A)  The most difficult to produce, even when I'm not the narrator, is a Christian fiction title that has no substance.  I've just experienced titles by honest and sincere believers who feel they have a purpose or meaning to the stories they tell, but it's almost like they're afraid to push deeper into their own God-given skills to draw out the very best of their writing capabilities.  The really tough stuff is in theological non-fiction or the personal-health / medical genre.  Fiction story-telling is a walk in the park, compared to keeping all the Greek and Hebrew pronunciations straight or quadruple checking the phonetic accuracy of pharmaceutical terminology.  First century proper nouns have a little flexibility, but I could be putting someone's life at risk if I mispronounce a medical term.  Especially when sites like mistakenly list me, the narrator, as the co-author of an audiobook.  That's scary!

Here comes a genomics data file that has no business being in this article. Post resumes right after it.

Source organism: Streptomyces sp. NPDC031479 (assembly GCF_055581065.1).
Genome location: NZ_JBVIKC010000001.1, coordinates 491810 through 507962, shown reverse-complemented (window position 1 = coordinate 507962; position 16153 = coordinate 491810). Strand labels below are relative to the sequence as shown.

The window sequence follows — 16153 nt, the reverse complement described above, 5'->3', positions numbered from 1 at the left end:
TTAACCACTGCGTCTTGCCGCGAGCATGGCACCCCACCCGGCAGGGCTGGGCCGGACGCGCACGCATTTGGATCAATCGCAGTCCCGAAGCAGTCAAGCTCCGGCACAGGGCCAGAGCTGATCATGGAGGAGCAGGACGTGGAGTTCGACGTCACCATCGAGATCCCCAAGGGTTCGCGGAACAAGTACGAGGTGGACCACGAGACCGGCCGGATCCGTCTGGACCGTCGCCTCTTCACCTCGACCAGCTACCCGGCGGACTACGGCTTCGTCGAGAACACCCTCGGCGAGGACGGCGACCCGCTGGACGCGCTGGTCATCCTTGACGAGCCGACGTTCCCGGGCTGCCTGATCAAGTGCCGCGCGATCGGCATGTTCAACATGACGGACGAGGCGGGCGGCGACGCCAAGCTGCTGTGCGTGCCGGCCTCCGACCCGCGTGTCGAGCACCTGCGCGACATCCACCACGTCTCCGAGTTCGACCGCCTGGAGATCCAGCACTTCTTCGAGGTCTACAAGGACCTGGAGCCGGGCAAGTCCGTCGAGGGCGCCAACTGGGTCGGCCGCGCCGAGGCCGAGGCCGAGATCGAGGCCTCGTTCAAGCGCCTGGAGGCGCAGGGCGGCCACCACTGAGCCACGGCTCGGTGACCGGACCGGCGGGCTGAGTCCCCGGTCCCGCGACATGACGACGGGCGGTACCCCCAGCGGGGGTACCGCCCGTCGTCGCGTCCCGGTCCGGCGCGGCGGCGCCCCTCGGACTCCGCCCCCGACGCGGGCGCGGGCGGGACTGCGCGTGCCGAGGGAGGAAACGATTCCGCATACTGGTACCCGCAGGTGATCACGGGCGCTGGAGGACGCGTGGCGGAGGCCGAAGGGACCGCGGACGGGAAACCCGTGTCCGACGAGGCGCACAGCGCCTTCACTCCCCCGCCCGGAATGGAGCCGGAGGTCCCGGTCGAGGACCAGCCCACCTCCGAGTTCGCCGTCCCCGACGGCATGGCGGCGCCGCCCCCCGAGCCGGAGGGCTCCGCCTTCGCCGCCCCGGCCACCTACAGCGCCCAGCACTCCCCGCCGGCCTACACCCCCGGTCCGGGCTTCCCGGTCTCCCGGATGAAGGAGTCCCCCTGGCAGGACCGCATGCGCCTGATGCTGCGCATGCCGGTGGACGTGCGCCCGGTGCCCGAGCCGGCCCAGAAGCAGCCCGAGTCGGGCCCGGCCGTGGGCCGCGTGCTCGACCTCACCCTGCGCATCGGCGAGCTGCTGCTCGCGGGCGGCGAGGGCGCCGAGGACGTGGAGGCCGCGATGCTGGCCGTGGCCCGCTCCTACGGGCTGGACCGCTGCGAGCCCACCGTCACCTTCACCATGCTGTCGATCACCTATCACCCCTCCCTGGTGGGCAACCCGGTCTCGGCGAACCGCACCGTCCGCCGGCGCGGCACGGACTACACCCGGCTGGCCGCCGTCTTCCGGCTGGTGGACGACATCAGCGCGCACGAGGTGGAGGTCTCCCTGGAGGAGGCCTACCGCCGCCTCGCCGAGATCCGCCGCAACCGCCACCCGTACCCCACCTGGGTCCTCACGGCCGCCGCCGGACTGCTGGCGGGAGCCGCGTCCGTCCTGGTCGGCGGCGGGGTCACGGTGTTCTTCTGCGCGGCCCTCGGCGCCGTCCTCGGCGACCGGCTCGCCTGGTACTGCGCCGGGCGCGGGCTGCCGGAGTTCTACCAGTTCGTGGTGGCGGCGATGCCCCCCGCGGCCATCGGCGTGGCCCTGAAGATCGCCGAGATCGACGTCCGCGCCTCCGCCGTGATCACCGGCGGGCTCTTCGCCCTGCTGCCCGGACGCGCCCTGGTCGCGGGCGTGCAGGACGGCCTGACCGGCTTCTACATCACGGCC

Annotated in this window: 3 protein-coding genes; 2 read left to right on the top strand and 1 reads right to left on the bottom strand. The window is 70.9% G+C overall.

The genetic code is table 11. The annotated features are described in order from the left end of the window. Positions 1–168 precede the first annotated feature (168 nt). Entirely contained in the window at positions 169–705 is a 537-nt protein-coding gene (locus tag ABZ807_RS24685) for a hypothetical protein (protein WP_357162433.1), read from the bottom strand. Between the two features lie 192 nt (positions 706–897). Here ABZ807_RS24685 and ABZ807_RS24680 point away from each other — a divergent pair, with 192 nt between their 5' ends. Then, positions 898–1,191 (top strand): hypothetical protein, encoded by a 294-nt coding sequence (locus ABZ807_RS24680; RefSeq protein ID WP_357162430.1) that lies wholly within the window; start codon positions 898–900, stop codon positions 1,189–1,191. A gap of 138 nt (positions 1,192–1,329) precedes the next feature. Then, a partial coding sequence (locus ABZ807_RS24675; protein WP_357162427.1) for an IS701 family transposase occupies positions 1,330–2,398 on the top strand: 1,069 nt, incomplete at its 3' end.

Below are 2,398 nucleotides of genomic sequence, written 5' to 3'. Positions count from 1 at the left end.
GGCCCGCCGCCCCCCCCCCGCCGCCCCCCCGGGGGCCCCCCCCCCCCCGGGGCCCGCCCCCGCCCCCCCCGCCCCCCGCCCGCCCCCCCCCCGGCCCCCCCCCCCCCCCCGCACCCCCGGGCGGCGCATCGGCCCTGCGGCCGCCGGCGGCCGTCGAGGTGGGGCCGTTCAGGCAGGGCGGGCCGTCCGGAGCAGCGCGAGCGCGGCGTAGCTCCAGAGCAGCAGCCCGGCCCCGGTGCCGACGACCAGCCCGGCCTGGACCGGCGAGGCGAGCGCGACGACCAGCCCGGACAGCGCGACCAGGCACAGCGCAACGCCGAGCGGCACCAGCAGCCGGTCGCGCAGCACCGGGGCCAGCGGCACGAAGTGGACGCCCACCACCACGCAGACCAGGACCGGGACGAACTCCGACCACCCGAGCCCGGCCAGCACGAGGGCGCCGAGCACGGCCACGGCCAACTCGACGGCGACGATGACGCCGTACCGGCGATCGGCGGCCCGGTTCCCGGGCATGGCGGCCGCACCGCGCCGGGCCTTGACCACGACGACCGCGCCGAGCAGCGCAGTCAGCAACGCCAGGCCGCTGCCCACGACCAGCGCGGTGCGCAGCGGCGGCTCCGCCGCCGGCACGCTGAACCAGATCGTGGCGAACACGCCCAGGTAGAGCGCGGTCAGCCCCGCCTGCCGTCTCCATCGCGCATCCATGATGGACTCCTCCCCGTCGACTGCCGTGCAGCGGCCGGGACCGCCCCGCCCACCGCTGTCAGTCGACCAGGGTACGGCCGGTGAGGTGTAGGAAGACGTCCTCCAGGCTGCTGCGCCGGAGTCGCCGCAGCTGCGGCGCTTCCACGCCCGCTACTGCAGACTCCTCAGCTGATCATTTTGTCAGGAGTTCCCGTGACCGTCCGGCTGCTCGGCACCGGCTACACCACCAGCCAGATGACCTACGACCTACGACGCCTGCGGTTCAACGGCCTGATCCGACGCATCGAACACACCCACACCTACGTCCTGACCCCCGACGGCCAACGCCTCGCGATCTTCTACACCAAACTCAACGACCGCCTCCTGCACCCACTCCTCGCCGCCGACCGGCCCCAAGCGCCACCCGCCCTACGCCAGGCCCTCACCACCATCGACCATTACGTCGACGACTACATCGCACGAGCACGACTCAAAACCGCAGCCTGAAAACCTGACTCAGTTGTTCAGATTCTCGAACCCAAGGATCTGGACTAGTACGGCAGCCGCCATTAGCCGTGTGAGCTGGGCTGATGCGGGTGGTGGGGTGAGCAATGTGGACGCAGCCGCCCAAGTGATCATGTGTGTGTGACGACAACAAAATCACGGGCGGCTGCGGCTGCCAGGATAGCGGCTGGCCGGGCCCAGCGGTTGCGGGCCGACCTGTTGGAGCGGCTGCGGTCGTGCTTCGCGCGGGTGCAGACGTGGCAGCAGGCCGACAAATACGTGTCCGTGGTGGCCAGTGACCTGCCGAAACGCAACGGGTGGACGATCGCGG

Q) Industry peers mention your own "low key" narration style, which tends to avoid melodrama and gives a natural approach to listening, making the actor himself disappear behind the words. That's always a goal, but I'm wondering how differently you approach fiction, and how you direct other narrators, utilizing their own set of talents.